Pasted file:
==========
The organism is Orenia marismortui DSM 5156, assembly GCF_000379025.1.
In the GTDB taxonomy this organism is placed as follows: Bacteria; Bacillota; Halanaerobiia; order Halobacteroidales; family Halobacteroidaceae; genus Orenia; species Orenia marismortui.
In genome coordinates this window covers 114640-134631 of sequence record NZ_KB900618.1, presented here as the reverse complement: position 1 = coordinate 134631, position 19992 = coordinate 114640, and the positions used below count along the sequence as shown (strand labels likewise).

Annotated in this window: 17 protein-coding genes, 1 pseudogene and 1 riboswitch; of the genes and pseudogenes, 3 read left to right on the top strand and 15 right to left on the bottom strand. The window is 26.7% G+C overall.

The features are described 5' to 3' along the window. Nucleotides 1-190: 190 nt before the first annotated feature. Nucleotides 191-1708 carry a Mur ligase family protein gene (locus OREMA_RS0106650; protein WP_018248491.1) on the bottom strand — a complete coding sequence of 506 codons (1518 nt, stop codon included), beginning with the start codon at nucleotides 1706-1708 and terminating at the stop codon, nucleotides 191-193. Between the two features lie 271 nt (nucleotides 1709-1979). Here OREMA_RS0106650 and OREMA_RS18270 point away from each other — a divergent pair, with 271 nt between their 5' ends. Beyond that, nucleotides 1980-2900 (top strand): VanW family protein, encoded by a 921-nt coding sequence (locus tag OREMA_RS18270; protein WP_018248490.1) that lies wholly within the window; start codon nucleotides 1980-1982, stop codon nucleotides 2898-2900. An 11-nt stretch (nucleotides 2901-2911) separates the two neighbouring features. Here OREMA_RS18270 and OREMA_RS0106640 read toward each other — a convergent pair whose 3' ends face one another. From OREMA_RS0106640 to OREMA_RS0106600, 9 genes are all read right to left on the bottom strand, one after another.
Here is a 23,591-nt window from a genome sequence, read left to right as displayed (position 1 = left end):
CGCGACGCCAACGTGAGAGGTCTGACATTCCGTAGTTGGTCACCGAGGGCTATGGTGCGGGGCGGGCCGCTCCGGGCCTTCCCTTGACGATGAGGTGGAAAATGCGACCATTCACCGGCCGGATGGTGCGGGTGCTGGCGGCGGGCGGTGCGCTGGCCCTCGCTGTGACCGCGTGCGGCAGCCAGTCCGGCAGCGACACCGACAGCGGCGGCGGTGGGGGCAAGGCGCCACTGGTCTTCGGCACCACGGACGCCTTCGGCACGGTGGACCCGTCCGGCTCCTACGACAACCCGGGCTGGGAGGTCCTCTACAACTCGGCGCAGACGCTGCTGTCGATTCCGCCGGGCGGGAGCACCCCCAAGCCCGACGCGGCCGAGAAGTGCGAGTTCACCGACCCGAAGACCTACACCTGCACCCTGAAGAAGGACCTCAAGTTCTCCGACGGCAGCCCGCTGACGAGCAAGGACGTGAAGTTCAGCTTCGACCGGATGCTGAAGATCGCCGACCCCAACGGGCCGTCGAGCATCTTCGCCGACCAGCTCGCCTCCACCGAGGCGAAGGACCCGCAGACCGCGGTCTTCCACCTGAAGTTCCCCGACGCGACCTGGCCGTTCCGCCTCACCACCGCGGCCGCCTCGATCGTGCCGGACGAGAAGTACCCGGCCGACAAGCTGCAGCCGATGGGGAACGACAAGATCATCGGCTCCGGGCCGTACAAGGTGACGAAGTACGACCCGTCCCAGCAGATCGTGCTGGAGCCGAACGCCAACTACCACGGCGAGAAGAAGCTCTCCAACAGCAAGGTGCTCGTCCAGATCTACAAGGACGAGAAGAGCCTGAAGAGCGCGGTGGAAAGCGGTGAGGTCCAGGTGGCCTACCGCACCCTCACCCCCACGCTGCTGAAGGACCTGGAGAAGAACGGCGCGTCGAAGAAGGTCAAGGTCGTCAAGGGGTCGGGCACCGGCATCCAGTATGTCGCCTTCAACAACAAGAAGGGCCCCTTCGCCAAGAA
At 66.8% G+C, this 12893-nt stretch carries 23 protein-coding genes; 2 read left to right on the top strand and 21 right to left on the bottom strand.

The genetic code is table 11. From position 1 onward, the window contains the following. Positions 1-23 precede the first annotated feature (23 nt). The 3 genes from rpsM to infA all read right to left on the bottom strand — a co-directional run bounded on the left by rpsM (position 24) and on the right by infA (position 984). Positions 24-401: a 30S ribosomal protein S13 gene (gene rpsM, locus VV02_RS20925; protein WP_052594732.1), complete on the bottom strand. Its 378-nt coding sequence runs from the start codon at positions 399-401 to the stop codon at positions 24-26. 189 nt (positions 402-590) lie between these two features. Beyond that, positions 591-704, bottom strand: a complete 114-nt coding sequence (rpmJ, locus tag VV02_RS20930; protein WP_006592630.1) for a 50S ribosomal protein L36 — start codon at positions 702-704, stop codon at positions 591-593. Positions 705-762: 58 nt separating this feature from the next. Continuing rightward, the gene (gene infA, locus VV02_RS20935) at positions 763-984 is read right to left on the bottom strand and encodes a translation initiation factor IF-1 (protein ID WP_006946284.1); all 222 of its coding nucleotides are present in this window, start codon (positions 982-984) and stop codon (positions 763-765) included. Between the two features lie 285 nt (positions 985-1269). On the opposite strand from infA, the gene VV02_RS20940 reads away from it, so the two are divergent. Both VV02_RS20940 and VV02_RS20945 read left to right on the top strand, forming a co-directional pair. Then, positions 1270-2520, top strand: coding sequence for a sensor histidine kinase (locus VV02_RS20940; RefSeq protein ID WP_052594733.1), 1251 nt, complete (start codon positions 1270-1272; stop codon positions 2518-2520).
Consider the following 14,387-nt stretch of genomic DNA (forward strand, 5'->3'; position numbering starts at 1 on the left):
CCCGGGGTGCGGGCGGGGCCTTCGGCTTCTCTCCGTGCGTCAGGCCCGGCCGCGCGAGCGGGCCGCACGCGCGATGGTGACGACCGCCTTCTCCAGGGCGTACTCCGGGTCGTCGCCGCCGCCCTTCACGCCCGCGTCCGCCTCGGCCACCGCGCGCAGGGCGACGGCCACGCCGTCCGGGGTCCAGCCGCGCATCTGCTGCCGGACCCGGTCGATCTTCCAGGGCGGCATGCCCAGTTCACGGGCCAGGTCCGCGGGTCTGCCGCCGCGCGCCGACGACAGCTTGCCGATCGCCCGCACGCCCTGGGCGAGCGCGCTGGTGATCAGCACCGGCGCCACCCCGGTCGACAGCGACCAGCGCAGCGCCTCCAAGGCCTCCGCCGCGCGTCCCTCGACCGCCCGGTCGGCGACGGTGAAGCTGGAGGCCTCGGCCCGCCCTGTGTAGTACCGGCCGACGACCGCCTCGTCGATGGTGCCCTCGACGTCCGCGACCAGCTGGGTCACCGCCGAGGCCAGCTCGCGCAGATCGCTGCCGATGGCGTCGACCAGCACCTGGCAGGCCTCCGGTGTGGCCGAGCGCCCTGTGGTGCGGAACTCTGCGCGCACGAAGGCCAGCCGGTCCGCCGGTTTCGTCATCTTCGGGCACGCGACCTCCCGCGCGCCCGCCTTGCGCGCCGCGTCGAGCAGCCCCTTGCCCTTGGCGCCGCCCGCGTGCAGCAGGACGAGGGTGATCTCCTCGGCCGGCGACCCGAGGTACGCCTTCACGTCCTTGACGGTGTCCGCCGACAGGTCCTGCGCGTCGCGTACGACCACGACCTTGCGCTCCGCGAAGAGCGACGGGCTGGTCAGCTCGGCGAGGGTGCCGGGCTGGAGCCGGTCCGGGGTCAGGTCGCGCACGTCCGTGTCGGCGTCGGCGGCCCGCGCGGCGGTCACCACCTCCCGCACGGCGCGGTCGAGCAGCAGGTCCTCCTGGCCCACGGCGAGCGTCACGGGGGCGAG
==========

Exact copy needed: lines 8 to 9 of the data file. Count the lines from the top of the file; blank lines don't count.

At 66.8% G+C, this 12893-nt stretch carries 23 protein-coding genes; 2 read left to right on the top strand and 21 right to left on the bottom strand.

The genetic code is table 11. From position 1 onward, the window contains the following. Positions 1-23 precede the first annotated feature (23 nt). The 3 genes from rpsM to infA all read right to left on the bottom strand — a co-directional run bounded on the left by rpsM (position 24) and on the right by infA (position 984). Positions 24-401: a 30S ribosomal protein S13 gene (gene rpsM, locus VV02_RS20925; protein WP_052594732.1), complete on the bottom strand. Its 378-nt coding sequence runs from the start codon at positions 399-401 to the stop codon at positions 24-26. 189 nt (positions 402-590) lie between these two features. Beyond that, positions 591-704, bottom strand: a complete 114-nt coding sequence (rpmJ, locus tag VV02_RS20930; protein WP_006592630.1) for a 50S ribosomal protein L36 — start codon at positions 702-704, stop codon at positions 591-593. Positions 705-762: 58 nt separating this feature from the next. Continuing rightward, the gene (gene infA, locus VV02_RS20935) at positions 763-984 is read right to left on the bottom strand and encodes a translation initiation factor IF-1 (protein ID WP_006946284.1); all 222 of its coding nucleotides are present in this window, start codon (positions 982-984) and stop codon (positions 763-765) included. Between the two features lie 285 nt (positions 985-1269). On the opposite strand from infA, the gene VV02_RS20940 reads away from it, so the two are divergent. Both VV02_RS20940 and VV02_RS20945 read left to right on the top strand, forming a co-directional pair. Then, positions 1270-2520, top strand: coding sequence for a sensor histidine kinase (locus VV02_RS20940; RefSeq protein ID WP_052594733.1), 1251 nt, complete (start codon positions 1270-1272; stop codon positions 2518-2520).